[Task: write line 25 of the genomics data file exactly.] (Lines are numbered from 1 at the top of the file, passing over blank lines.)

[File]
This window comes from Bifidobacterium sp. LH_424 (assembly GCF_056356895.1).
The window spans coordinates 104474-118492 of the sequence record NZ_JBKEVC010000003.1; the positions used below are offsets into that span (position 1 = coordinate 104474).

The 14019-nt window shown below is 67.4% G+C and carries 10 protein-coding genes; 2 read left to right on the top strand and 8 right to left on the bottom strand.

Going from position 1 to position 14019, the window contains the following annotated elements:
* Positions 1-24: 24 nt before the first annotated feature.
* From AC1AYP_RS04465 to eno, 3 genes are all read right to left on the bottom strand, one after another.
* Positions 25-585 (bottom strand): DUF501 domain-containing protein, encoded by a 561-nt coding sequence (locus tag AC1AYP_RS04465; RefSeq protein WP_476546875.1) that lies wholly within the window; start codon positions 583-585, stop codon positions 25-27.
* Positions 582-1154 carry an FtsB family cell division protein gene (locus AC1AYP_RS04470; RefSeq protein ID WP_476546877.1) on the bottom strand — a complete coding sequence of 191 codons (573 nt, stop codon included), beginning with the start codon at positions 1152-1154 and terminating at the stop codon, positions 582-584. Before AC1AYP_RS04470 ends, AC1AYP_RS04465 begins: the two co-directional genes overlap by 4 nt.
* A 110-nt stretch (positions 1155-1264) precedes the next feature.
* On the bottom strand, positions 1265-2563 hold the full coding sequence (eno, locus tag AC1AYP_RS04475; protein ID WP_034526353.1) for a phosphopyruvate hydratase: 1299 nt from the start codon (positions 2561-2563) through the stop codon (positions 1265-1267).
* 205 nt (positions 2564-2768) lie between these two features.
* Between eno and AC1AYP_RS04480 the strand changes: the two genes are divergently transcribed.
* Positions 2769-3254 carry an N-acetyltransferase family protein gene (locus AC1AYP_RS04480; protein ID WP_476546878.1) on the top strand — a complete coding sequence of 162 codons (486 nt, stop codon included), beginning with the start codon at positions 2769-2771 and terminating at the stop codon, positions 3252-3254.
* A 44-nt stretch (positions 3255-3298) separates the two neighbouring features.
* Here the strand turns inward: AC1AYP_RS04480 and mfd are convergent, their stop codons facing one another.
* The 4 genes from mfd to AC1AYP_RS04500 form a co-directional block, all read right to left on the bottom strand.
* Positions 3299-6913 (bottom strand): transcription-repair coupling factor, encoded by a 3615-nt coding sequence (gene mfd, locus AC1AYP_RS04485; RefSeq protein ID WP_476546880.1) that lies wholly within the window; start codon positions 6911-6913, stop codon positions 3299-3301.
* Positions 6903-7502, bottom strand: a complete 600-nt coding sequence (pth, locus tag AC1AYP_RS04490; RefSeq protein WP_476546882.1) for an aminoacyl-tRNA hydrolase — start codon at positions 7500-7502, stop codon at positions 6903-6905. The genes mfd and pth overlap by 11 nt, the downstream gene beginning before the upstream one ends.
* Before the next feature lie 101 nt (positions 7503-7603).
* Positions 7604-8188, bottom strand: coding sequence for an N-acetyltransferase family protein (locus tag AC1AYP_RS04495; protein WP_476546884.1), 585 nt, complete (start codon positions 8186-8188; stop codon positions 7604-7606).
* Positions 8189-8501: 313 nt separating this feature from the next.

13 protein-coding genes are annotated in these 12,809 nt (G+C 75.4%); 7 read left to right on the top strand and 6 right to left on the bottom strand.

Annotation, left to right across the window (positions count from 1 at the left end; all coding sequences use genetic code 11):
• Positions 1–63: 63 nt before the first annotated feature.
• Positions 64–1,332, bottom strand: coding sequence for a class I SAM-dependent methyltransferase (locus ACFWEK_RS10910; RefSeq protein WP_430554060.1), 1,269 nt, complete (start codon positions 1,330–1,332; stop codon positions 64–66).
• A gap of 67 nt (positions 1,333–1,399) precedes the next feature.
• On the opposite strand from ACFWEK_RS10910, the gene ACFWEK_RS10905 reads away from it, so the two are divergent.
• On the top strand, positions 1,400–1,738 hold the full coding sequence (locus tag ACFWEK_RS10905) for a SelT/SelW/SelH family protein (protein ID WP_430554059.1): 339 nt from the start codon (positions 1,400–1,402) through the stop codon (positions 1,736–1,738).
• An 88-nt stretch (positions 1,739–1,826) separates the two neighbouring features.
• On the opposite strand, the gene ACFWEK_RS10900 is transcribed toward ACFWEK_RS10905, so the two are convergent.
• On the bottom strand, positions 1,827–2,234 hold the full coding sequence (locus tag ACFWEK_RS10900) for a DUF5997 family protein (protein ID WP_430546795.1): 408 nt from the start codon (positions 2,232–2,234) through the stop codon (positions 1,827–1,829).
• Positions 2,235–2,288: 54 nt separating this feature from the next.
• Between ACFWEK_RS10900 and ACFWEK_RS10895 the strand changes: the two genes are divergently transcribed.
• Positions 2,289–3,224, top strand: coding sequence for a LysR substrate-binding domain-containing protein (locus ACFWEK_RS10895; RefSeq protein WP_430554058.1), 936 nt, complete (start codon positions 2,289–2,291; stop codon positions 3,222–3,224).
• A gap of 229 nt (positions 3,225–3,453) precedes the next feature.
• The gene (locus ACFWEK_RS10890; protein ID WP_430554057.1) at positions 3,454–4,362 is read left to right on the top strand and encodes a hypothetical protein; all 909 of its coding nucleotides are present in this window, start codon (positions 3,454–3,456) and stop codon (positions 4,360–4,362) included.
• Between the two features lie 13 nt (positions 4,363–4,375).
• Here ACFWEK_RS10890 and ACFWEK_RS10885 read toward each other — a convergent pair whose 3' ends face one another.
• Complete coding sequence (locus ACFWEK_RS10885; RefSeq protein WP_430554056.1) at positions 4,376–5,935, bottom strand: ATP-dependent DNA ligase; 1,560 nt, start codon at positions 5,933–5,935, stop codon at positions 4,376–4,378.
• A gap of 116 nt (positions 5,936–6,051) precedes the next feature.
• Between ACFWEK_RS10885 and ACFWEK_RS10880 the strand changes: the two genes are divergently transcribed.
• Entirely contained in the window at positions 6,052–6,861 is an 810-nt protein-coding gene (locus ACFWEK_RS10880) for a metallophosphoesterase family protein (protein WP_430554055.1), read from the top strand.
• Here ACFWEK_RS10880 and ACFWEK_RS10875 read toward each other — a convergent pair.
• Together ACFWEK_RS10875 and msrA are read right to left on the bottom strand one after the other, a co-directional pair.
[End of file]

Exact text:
• Positions 64–1,332, bottom strand: coding sequence for a class I SAM-dependent methyltransferase (locus ACFWEK_RS10910; RefSeq protein WP_430554060.1), 1,269 nt, complete (start codon positions 1,330–1,332; stop codon positions 64–66).